NORMAL, Ala. -- Students, alumni, and Bulldogs fans are digesting the latest news that the NCAA, in a new report, is imposing a series of penalties on Alabama A&M University for errors in certifying 101 student-athletes in 14 sports.
The report states that AAMU student-athletes competed, and received travel expenses, while ineligible for practice and/or competition. It said AAMU "employed inexperienced staff to conduct certification and did not adequately train or educate them." It added that this, and other "systemic failures," allowed A&M to violate NCAA's constitution and Bylaws.
"Although AAMU took meaningful corrective action after it learned of the systemic failures, the extent of the violations was severe," the report says, calling eligibility certification "a fundamental responsibility for a Division I institution."
The penalties include five years of probation for Alabama A&M, vacated records, postseason bans for baseball, men's basketball, football and men's golf, and more.
Now, AAMU will be watched to make sure it complies with the penalties:
"The COI [NCAA Division I Committee on Infractions] advises AAMU that it should take every precaution to ensure the terms of the penalties are observed. The COI will monitor the penalties during their effective periods. Any action by AAMU contrary to the terms of any of the penalties or any additional violations may be considered grounds for prescribing more severe penalties or may result in additional allegations and violations."
You can view the full report here.
Tonarius Gooden graduated from Alabama A&M University in 2009. He said he loves AAMU football and basketball. In fact, he has season tickets.
This makes the news about the probation and penalties upsetting to him.
"It's just very disappointing. We got a new football coach. The team seems to be playing well. You see the excitement with the students, with the team, with the alumni," he noted. "When something like this happens, it kind of deflates you. It takes that momentum you thought you were getting and kind of deflates it a little bit."
Gooden wants to be able to support the university, and said he wants the right people in place to do that alongside him on the sports program side.
"It's kind of heartbreaking that you had people that were supposed to be doing the job, but weren't doing it properly," he said.
He fears for the school's future because of these infractions, if things don't change for the better.
"People that may have been considering Alabama A&M for athletics will take a second look at it now," he worried. "Parents are going to look at that like, 'Why do I want to send my child there, it doesn't seem like they can do the right things at the right times.'"
We talked to many students on Tuesday who still had not heard the news. But one student-athlete told us off-camera, without leaving his name, that he doesn't think this is fair.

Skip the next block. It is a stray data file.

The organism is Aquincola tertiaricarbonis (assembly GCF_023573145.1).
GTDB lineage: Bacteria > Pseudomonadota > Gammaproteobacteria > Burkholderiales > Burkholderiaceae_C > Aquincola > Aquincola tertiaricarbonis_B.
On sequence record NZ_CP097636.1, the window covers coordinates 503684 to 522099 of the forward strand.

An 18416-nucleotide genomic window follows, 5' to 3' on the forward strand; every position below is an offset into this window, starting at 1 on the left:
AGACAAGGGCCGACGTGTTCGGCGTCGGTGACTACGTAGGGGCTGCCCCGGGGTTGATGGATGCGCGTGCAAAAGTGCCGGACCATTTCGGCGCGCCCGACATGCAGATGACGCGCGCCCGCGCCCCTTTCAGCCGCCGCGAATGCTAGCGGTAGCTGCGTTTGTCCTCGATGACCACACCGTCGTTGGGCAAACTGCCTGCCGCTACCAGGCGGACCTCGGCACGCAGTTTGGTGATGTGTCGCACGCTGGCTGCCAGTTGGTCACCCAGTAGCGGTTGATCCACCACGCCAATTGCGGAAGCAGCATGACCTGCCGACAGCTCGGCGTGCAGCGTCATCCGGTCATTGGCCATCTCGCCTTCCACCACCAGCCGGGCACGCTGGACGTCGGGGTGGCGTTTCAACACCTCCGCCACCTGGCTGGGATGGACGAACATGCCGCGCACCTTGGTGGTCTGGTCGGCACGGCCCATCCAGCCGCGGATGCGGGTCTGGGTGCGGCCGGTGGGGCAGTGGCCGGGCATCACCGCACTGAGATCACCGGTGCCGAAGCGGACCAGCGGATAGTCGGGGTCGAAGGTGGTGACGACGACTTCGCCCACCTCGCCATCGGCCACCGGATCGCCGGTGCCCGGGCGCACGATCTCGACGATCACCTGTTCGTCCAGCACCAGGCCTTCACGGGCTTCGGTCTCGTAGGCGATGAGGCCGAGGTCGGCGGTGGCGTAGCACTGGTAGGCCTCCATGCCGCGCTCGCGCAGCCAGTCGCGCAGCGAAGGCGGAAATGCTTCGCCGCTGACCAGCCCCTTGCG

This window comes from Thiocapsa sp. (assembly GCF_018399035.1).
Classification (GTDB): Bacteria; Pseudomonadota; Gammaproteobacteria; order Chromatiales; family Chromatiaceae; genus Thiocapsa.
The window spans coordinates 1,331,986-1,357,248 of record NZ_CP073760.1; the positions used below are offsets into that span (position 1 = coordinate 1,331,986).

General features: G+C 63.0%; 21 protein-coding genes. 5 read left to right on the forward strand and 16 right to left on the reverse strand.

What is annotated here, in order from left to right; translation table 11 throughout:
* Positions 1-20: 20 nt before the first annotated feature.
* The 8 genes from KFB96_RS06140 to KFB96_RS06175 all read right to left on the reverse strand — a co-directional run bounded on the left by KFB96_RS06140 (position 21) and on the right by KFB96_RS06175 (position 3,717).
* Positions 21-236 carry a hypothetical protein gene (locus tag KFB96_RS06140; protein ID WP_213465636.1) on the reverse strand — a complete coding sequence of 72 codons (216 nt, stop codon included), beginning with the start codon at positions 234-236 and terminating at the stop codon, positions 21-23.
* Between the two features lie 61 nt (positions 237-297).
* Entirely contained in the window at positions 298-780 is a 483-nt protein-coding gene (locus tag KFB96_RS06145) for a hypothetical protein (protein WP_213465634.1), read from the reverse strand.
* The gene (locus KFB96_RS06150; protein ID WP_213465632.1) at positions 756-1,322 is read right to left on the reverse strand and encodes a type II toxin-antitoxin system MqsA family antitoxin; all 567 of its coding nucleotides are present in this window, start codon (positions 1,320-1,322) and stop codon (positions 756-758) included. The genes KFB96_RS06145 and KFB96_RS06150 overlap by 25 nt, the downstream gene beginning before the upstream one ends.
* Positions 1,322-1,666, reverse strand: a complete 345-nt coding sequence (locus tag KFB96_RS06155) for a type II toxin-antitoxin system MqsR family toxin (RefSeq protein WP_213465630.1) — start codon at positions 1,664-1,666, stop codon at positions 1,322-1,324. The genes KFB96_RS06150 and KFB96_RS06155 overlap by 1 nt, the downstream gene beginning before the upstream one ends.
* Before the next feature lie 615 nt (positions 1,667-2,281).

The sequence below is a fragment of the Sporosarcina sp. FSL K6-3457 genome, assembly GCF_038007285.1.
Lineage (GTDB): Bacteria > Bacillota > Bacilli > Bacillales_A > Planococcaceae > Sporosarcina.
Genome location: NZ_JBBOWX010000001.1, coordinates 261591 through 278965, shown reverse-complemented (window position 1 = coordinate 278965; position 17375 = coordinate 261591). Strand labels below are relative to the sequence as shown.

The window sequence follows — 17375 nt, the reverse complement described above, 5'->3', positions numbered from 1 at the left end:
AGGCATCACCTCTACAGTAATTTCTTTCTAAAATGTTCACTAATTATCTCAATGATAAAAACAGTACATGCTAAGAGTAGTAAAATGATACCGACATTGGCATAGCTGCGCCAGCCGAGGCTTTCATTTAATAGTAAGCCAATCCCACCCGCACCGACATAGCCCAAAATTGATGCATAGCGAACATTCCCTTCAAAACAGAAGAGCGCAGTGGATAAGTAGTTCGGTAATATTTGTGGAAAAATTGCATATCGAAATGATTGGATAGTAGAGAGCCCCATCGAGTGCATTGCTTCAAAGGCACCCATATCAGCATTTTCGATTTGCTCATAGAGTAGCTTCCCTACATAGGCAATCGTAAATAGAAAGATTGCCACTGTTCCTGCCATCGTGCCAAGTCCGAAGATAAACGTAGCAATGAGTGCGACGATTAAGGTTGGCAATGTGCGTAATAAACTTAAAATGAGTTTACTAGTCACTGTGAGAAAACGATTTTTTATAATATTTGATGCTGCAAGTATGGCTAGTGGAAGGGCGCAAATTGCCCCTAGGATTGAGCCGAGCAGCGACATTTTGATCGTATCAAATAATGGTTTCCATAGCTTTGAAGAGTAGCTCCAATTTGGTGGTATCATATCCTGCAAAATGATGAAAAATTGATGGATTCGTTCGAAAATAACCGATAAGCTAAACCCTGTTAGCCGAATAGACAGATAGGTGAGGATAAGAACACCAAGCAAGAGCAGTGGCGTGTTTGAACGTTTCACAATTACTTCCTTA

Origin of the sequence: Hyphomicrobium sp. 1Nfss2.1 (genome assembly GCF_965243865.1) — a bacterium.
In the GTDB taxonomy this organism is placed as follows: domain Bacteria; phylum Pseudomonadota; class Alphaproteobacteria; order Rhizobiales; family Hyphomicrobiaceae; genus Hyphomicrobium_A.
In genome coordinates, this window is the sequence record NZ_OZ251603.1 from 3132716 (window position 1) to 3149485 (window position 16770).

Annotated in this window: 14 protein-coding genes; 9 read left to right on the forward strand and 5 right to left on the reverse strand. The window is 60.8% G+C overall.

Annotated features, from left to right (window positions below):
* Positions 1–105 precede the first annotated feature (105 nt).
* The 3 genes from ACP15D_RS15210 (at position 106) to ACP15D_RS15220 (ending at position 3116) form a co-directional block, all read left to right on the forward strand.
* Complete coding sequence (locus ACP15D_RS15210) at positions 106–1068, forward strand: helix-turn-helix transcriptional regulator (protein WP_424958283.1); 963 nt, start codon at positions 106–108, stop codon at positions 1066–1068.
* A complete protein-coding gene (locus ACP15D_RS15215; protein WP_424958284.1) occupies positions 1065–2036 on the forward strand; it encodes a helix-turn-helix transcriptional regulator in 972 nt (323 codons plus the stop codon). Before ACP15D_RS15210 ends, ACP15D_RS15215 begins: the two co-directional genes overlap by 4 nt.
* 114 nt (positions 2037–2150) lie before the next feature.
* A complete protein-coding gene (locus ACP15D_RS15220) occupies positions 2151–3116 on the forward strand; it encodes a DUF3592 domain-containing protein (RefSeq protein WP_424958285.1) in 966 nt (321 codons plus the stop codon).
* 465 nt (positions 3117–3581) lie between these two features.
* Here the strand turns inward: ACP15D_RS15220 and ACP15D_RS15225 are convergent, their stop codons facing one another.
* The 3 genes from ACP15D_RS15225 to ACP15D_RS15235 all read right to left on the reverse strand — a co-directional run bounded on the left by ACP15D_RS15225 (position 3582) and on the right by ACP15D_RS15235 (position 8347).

Kendrea Slaton, an Alabama A&M University freshman, puts it like this: "The consequences are now kind of affecting the players here now and the people here now. So I feel like they didn't really have any control over what happened in the past incidents. And now they're having to basically pay for it."
Slaton is not a student-athlete, but she worries for her athlete peers. Particularly when it comes to the scholarship reductions that are part of the penalties, and the way the university's sports program is perceived.
"I just hope they figure everything out and are able to reimburse the students back for their scholarships. They worked hard for it," she said. "Sports are very important. Especially at an HBCU, everyone is there to support. But it just kind of effects everyone, I guess, the view."
Alabama A&M Response
Bryan Hicks, AAMU Director of Athletics, said the school is in good standing now with its certification process.
"Since then, we have fixed the problem. We have worked diligently with the NCAA, Outside counsel, and what are areas we can improve," he said during a press conference on Tuesday.
"Those areas include hiring seasoned professionals in the areas of academics and compliance. We have created a cross-functional team that included the campus as a whole, to identify problems and concerns," he added.
The school has said the errors are not intentional, releasing a statement Tuesday afternoon. It reads in part:
"In response to the data review by the NCAA, AAMU has implemented a centralized integrated process for reviewing and validating a student's eligibility to compete. AAMU has established a cross-functional team that is responsible for the certification of student-athletes four times a year, improved communication with weekly eligibility meetings between the academic and compliance business functions, as it relates to both initial and continuing academic eligibility certifications and hired professionals with demonstrated academic and/or compliance experience in a sanctioned university athletic program."